The link of the cheat sheet is here.
I have benefited a lot from the UCLA SAS tutorial, especially the chapter of regression diagnostics. However, the content on the webpage seems to be outdated. The great thing for PROC REG is that it creates a beautiful and concise 3X3 plot panel for residual analysis.
I created a cheat sheet to try to interpret the diagnosis panel. Thanks to the ESS project, the BASEBALL data set used by SAS is available for public. Hereby I borrowed this data set as an example, and the cheat sheet also contains the data and the SAS program. The regression model attempts to predict the baseball players’ salary by their performance statistics. The plot panel can be partitioned into four functional zones:
  1. OLS assumption check
    The three OLS assumption is essential to linear regression for BLUE estimators. However, the residual plot above on the left-top panel has a funnel-like shape, which is usually corrected by a log transformation in practice.
  2. Normality check
    In reality the normality is not required for linear regression. However, most people like to see t-test, F-test or P value which needs the normality of residual. The histogram and Q-Q plot on the left-bottom are good reference.
  3. Outlier and influential points check
    The three top-right plots can be used to rule out some extraordinary data points by leverage, Cook’s D and R-studentized residues.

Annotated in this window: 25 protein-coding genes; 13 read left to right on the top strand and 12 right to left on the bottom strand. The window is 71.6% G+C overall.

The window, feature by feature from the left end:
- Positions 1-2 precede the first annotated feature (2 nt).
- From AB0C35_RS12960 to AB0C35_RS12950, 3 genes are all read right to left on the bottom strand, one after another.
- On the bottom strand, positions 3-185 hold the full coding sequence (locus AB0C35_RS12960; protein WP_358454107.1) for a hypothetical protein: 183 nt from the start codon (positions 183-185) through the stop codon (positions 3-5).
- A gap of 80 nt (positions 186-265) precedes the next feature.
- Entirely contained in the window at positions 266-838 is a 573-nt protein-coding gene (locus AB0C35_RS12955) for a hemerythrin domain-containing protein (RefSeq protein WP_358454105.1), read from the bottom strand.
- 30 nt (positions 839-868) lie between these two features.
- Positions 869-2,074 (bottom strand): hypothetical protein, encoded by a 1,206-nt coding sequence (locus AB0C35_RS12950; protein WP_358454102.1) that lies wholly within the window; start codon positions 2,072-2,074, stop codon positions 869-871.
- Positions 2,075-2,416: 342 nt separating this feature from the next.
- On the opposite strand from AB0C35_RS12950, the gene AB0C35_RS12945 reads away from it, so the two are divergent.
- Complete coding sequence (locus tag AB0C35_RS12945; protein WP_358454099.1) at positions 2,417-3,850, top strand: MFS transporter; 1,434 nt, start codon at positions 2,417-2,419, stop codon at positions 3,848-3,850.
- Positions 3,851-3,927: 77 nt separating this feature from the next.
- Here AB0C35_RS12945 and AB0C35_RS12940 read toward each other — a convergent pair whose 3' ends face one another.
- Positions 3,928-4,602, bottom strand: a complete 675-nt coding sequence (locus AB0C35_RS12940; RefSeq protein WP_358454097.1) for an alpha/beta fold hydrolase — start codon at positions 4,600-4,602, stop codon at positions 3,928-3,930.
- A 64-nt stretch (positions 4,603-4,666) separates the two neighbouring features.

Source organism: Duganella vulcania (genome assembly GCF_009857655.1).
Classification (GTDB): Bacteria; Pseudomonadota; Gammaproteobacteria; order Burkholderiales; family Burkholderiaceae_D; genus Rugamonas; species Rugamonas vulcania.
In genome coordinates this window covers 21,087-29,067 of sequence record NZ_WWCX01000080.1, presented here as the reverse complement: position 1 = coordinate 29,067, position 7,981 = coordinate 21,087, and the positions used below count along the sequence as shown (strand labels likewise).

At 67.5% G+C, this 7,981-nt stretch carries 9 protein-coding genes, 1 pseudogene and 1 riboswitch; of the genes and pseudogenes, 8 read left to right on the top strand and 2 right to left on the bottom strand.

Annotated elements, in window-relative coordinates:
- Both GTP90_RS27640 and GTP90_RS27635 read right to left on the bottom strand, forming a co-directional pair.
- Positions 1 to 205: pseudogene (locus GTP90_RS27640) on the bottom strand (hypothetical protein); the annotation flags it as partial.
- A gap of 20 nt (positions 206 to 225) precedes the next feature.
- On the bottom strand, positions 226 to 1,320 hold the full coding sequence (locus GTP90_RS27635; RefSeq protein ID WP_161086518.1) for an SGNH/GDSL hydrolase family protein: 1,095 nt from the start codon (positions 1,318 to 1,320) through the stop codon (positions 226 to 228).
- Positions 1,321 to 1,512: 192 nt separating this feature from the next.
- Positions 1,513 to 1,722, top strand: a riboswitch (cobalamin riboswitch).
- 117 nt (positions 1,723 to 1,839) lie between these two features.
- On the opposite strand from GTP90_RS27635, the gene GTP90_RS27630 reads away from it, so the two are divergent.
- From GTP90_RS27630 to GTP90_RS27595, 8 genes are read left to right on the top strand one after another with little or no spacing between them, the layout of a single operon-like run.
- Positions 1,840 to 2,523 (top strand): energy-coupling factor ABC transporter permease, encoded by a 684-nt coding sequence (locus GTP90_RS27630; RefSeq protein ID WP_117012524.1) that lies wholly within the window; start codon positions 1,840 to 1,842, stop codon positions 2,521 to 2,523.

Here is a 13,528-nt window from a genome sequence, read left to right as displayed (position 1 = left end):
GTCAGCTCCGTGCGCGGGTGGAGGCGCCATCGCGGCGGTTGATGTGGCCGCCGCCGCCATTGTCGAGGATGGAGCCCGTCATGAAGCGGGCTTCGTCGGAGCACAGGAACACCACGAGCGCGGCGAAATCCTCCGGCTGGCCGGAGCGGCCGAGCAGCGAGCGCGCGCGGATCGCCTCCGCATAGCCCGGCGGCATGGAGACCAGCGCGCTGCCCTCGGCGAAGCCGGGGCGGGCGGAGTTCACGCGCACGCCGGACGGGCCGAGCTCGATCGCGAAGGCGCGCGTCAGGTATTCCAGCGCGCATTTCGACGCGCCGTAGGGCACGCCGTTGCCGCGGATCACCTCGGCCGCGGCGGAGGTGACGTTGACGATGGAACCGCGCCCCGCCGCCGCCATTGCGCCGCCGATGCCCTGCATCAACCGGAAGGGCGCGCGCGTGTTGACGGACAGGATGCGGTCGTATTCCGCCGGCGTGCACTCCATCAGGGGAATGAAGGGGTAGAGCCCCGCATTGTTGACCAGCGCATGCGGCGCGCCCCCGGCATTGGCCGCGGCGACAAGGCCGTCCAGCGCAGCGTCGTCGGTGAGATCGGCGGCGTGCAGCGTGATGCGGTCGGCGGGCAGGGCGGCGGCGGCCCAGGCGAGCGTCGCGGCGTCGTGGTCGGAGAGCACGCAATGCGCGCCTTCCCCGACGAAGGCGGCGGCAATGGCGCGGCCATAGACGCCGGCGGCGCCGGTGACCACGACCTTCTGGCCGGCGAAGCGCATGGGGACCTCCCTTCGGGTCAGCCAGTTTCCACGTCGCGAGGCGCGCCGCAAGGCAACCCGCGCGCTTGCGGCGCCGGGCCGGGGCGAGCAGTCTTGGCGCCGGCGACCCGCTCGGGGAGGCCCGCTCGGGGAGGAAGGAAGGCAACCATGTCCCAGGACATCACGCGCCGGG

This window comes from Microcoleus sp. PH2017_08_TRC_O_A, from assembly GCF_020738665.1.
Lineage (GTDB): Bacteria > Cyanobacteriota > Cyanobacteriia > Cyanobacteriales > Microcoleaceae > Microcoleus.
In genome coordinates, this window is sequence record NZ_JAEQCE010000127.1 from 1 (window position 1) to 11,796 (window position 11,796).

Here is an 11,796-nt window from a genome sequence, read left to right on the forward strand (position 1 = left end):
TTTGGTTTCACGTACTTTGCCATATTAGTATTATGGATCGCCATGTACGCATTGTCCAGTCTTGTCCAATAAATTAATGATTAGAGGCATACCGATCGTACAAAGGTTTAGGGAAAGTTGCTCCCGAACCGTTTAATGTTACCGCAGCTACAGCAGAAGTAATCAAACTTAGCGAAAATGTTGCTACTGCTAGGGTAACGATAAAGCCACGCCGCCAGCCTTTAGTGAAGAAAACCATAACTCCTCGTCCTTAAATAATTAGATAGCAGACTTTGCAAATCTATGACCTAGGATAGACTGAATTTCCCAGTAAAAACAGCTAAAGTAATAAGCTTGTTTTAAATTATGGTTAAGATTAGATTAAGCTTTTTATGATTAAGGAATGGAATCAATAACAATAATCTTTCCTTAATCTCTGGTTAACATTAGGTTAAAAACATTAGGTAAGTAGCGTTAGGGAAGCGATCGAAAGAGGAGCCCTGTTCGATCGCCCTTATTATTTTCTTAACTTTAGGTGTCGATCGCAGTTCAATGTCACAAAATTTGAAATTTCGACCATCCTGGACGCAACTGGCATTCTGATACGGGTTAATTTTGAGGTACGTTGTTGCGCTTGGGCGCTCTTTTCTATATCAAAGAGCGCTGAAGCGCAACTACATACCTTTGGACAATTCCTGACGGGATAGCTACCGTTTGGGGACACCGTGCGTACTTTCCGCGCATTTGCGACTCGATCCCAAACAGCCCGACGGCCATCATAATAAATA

4. Non-linearity check
    Rick Wicklin has a thorough introduction about the fit-mean plot. We can also look at r-square in the most bottom-right plot . If the linearity is not very satisfied, SAS/STAT has a few powerful procedures to correct non-linearity and increase the fitting performance, such as the latest ADAPTIVEREG procedure (see a diagram in my previous post).
There are still a few other concerns that need to be addressed for linear regressio such as multicolinearity (diagnosed by the VIF and other options in PROC REG) and overfitting (PROC GLMSELECT now weights in).
The PROC procedure in SAS solves the parameters by the normal equation instead of the gradient descent, which makes it always an ideal tool for linear regression diagnosis.
/*I. Grab the football data set from web */
filename myfile url '';
%include myfile;

proc contents data=baseball position;
ods output position = pos;

/*II. Diagnose the multiple linear regression for the players’ salaries*/
proc sql;
select variable into: regressors separated by ' '
from pos
where num between 5 and 20;
%put &regressors;

proc reg data=baseball;
model salary = &regressors;

/*III. Deal with heteroscedasticity*/
data baseball_t;
set baseball;
logsalary =

proc reg data=baseball_t;
model logsalary =